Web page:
9:00am: Swim: Speed Set, 3km.
Warm Up: 400m Mixed stroke, 10 seconds recovery; 2x100m Individual Medley, 15 seconds recovery; 4x50m 25m fast, 25m easy
Main Set: 19x100m as: 75m sprint, get out the water, do 10 press ups, 25m easy swimming recovery
Cool Down: 300m Mixed stroke

Elaine:
This swim set was pretty brutal – after about 13 reps, your arms start to become very wobbly and hauling yourself out onto the pool deck for another 10 push-ups becomes more and more challenging. “Sprint” also became something of a relative term! This set took me just over an hour.
10:30am: Protein smoothie (1 banana, 3 tbsp Fage yoghurt, 2 large handfuls raspberries/blackberries, 3 scoops HIGH5 summer fruits flavour protein powder, whole milk).


Elaine: Since working with Helen, I’ve definitely become better at post-workout refueling. Smoothies are quick and easy to make and perfect when you intend to train again fairly soon, as it doesn’t feel like you have a stomach full of food.
Helen: Elaine recognises the importance of nutritional recovery after training. This smoothie provides protein to repair and strengthen her muscles, carbohydrate to refill glycogen stores ready for her next session, antioxidants to help clear free radicals and aid muscle recovery as well calcium to support long term bone health. For athletes training again within 24 hours ideally fast release carbohydrates are used in recovery, fat slows the release of sugars so optimally Elaine’s milk would have been skimmed.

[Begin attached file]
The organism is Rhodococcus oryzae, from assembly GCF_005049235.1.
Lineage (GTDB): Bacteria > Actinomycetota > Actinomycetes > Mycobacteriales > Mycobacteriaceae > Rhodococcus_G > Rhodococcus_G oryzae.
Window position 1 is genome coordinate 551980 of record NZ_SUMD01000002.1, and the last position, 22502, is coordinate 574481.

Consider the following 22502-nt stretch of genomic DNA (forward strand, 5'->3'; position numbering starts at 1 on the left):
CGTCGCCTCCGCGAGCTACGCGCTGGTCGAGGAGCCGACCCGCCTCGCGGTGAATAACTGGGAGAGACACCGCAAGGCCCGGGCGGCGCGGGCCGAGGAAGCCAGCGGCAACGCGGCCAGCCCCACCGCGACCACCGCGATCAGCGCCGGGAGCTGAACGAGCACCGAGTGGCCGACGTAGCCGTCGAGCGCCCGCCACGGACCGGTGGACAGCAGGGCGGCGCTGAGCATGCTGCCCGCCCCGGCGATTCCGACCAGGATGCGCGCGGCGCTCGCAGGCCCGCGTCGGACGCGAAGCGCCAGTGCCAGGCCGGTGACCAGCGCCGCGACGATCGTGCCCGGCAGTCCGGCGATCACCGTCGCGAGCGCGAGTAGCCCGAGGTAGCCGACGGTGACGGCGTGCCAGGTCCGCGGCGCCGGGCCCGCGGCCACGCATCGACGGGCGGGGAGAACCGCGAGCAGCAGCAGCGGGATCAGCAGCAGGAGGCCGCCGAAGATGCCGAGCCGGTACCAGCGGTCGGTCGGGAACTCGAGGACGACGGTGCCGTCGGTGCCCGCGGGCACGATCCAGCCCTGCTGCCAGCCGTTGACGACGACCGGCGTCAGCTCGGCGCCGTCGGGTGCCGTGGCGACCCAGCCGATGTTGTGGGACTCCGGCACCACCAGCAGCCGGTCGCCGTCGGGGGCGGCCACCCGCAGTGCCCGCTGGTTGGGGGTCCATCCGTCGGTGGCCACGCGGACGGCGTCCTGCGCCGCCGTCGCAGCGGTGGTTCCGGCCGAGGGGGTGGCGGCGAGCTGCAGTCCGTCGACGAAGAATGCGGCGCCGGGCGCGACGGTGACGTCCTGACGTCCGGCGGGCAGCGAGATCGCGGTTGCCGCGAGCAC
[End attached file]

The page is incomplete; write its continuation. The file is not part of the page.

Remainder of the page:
11:30: Gym: Strength Endurance
3 sets of 10-12 reps 2 mins recovery:
– Power Clean – Split Jerk – Jumping Squats – Speed Bench Press – Speed Bent Over Row

Elaine:
I’m still relatively new to the gym, having done no formal S&C prior to the beginning of 2016. This phase is about learning to harness the strength I’ve developed over the winter and convert it into explosive power, so the weight has to stay relatively low and technique, as always, is of paramount importance.
1pm: Wholewheat bagel with fried halumi cheese; 4 or 5 mini pickled beetroots; yoghurt-coated cereal bar; 2 pancakes with raisins. Tea

Elaine:
Lunch was a bit random today – especially the beetroot! Sometimes it’s just a case of whatever is in the fridge or cupboards, which are looking a bit bare.
Helen: I’m loving the beetroot! Carbohydrate, antioxidants, nitrates and the fermentation process in pickling is great for gut health.
4:30pm: Run: 45mins easy

5:30pm: Carrot, hummus, glass of whole milk

Elaine:
I drink a lot of milk, especially when I come in from running. It’s too long to wait till dinner to eat something, so a small snack tides me over till I’ve stretched, showered and cooked.
Helen: I’m pleased Elaine put this snack in. A 45 minute easy run to someone training at this level may not seem like much but glycogen stores will still have been raided and muscles torn. Good choices of foods high in vitamins and minerals to support overall wellbeing. Some milkshake powder could have been added to the milk to increase carbs.